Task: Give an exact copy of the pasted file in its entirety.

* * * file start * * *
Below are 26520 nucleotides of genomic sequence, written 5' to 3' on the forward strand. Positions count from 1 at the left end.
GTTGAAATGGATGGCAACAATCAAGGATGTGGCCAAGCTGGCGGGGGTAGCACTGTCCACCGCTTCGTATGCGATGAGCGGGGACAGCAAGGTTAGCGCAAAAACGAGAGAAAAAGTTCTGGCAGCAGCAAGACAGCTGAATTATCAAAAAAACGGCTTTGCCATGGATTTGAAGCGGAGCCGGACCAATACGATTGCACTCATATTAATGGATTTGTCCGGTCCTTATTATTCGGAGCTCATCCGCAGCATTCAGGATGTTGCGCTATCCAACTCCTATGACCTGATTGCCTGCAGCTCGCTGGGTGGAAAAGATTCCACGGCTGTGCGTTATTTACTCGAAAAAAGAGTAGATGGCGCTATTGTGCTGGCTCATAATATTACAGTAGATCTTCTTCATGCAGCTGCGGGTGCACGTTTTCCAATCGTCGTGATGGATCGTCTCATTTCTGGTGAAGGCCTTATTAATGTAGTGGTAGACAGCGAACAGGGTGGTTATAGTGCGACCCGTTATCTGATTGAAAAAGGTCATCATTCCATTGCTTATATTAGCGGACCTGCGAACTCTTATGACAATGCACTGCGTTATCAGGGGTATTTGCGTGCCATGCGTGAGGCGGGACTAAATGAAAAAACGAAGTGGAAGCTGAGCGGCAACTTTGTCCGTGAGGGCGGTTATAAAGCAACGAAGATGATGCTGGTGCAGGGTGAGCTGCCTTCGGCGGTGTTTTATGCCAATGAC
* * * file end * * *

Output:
Below are 26520 nucleotides of genomic sequence, written 5' to 3' on the forward strand. Positions count from 1 at the left end.
GTTGAAATGGATGGCAACAATCAAGGATGTGGCCAAGCTGGCGGGGGTAGCACTGTCCACCGCTTCGTATGCGATGAGCGGGGACAGCAAGGTTAGCGCAAAAACGAGAGAAAAAGTTCTGGCAGCAGCAAGACAGCTGAATTATCAAAAAAACGGCTTTGCCATGGATTTGAAGCGGAGCCGGACCAATACGATTGCACTCATATTAATGGATTTGTCCGGTCCTTATTATTCGGAGCTCATCCGCAGCATTCAGGATGTTGCGCTATCCAACTCCTATGACCTGATTGCCTGCAGCTCGCTGGGTGGAAAAGATTCCACGGCTGTGCGTTATTTACTCGAAAAAAGAGTAGATGGCGCTATTGTGCTGGCTCATAATATTACAGTAGATCTTCTTCATGCAGCTGCGGGTGCACGTTTTCCAATCGTCGTGATGGATCGTCTCATTTCTGGTGAAGGCCTTATTAATGTAGTGGTAGACAGCGAACAGGGTGGTTATAGTGCGACCCGTTATCTGATTGAAAAAGGTCATCATTCCATTGCTTATATTAGCGGACCTGCGAACTCTTATGACAATGCACTGCGTTATCAGGGGTATTTGCGTGCCATGCGTGAGGCGGGACTAAATGAAAAAACGAAGTGGAAGCTGAGCGGCAACTTTGTCCGTGAGGGCGGTTATAAAGCAACGAAGATGATGCTGGTGCAGGGTGAGCTGCCTTCGGCGGTGTTTTATGCCAATGAC